Now I should just be putting this behind me and moving on (and I will!) but wouldn’t  you know the anniversary of my cancer diagnosis begins during the month of Pinktober, where everywhere I look there are constant reminders of breast cancer. I have an appointment at the Cancer Center tomorrow and I suspect it will be especially obnoxious. You literally cannot leave the house, pick up a newspaper or magazine, turn on the computer or television without being engulfed in a Pepto Bismol colored haze. It’s all good. Just in case, ya know, you’ve been living under a rock and haven’t heard of breast cancer. Now you know.

I’m not suggesting you don’t wear pink. You might look really good in pink! I’m not suggesting you don’t purchase pink items. I use a royal blue spatula myself and I’m not going to judge you if you want a pink one. My favorite present after my diagnosis is still the pink afghan my aunt crocheted for me that I wrapped myself in during chemo. But that blanket was made, given and received out of love. It wasn’t part of a marketing ploy to tug on heartstrings and loosen purse strings.  Be mindful of which companies actually support breast cancer charities when you purchase their pink items and which are only using breast cancer to fatten their bottom line.  Or, instead of licking pink yogurt tops (Really Yoplait?  You can’t just donate based on sales?) make a donation to the carefully researched charity of your choice. I support the American Cancer Society http://www.cancer.org  and recently have joined http://www.armyofwomen.org/ and signed up for a 20 year research study that anyone can take part in, men or women, any age, with or without a history of breast cancer https://www.healthofwomenstudy.org Check them out.

One more anniversary to mention. Today I am 

Look what I can do!

Topless and tattooed.

So my scheduled 30 minute “let’s just talk” appointment ended 2 1/2 hours later with me naked from the waist up being fondled and tattooed.  If there had been drinks involved Image it would have been reminiscent of.. well… never mind.  I am now all set for 33 rounds of radiation.  25 to the breast and axilla and then an additional 8 just to the breast.  I do finally understand why I would need any radiation at all after all that chemo. Apparently cancer cells can be hanging out in the scar tissue from the surgery. Scar tissue has no blood supply so chemo is not delivered to the area as it is the rest of the body. Stupid scars.   Afterwards I was asked to meet with a very nice man from the American Cancer Society.  He had a lot of information but unfortunately, 8 months in, there was nothing I wasn’t already all too aware of. I’m not sure why this meeting happened now and not at the beginning of my journey, but it was a nice reminder of all that the ACS does.  I took the folder full of information I don’t need and thanked him. It will be a nice addition to the burn pile along with the endless pink themed booklets and pamphlets I was given at my very first visit to the interdisciplinary clinic.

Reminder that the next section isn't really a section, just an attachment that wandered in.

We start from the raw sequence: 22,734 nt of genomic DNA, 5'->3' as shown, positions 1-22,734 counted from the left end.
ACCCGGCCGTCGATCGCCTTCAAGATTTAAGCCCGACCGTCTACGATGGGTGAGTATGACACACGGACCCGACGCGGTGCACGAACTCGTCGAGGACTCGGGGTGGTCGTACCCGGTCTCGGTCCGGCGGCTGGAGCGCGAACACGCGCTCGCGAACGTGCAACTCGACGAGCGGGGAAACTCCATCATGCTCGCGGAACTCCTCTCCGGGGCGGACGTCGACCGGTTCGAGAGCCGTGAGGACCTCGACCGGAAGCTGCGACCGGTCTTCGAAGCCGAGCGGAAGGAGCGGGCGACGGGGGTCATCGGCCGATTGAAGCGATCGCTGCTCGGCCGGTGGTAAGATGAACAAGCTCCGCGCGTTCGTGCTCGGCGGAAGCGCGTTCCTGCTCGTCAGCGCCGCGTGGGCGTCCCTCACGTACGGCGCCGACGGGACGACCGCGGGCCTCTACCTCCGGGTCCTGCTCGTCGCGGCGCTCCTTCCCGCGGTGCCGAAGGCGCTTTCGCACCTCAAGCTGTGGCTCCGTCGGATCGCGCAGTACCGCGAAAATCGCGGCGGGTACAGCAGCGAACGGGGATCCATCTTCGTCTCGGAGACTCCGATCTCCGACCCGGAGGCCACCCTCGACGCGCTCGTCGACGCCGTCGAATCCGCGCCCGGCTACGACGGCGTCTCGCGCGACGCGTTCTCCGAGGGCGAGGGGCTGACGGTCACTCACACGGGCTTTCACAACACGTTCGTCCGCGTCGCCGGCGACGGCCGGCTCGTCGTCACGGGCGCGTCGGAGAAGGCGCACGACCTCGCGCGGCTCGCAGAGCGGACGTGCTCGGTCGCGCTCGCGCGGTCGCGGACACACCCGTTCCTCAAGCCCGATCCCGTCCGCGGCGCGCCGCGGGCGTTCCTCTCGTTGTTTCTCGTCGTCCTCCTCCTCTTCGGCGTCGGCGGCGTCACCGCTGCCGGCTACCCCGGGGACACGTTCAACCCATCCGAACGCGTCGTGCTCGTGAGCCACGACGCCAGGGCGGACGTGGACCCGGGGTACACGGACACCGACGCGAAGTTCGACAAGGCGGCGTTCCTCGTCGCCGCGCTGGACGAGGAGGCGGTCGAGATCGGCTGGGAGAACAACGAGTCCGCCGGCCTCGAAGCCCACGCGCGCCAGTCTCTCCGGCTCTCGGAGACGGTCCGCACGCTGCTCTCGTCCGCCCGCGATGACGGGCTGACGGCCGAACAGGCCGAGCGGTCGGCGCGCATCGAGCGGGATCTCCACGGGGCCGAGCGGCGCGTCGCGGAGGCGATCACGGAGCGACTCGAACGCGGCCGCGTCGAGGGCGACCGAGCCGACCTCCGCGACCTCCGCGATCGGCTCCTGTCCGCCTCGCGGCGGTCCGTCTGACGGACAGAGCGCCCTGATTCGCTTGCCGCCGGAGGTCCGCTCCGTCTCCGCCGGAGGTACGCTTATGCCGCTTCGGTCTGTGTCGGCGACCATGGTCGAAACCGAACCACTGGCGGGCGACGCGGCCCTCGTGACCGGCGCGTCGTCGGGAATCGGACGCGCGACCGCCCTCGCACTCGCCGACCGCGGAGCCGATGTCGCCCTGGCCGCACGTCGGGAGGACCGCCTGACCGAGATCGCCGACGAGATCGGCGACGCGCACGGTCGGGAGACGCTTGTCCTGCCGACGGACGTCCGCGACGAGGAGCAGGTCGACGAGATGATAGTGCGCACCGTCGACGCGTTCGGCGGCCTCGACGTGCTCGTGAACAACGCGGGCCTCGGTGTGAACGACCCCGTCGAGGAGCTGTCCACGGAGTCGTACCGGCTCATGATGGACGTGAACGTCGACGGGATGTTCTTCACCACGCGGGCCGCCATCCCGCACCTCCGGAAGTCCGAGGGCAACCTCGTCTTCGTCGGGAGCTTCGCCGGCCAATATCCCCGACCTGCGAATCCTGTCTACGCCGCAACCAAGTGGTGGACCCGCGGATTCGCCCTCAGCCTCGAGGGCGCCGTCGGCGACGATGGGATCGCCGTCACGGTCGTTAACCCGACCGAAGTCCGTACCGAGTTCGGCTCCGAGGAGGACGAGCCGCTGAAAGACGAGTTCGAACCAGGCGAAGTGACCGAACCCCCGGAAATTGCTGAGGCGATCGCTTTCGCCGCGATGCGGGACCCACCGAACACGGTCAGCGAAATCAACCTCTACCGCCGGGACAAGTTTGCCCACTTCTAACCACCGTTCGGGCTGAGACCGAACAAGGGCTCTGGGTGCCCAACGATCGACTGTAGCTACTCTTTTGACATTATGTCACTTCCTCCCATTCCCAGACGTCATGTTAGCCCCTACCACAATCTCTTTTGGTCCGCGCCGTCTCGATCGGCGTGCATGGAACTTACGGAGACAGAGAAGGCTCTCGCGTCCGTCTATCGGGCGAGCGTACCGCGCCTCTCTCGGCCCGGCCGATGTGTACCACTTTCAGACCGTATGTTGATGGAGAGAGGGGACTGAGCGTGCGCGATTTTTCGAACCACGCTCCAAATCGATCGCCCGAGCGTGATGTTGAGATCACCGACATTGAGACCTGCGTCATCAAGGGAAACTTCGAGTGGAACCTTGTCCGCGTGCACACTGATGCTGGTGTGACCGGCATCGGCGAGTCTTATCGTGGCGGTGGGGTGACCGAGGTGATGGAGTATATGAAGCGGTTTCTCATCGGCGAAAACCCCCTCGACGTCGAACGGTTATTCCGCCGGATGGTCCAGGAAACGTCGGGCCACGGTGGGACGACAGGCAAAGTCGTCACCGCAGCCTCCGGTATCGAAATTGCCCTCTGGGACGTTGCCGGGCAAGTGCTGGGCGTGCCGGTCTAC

I mentioned in my last post about the lack of testing following treatment.  Interestingly enough, when I had surgery (at the same hospital, different building)  yesterday and was undergoing light sedation in the way of anesthesia I was told I would need to take a urine pregnancy test.  I declined and then asked what the thought process was here.. I just underwent 6 months and 16 rounds of chemotherapy and not once did anyone ask me to pee in a cup first.  They had no answer for me but did concede it was a good point.  Umm.. yea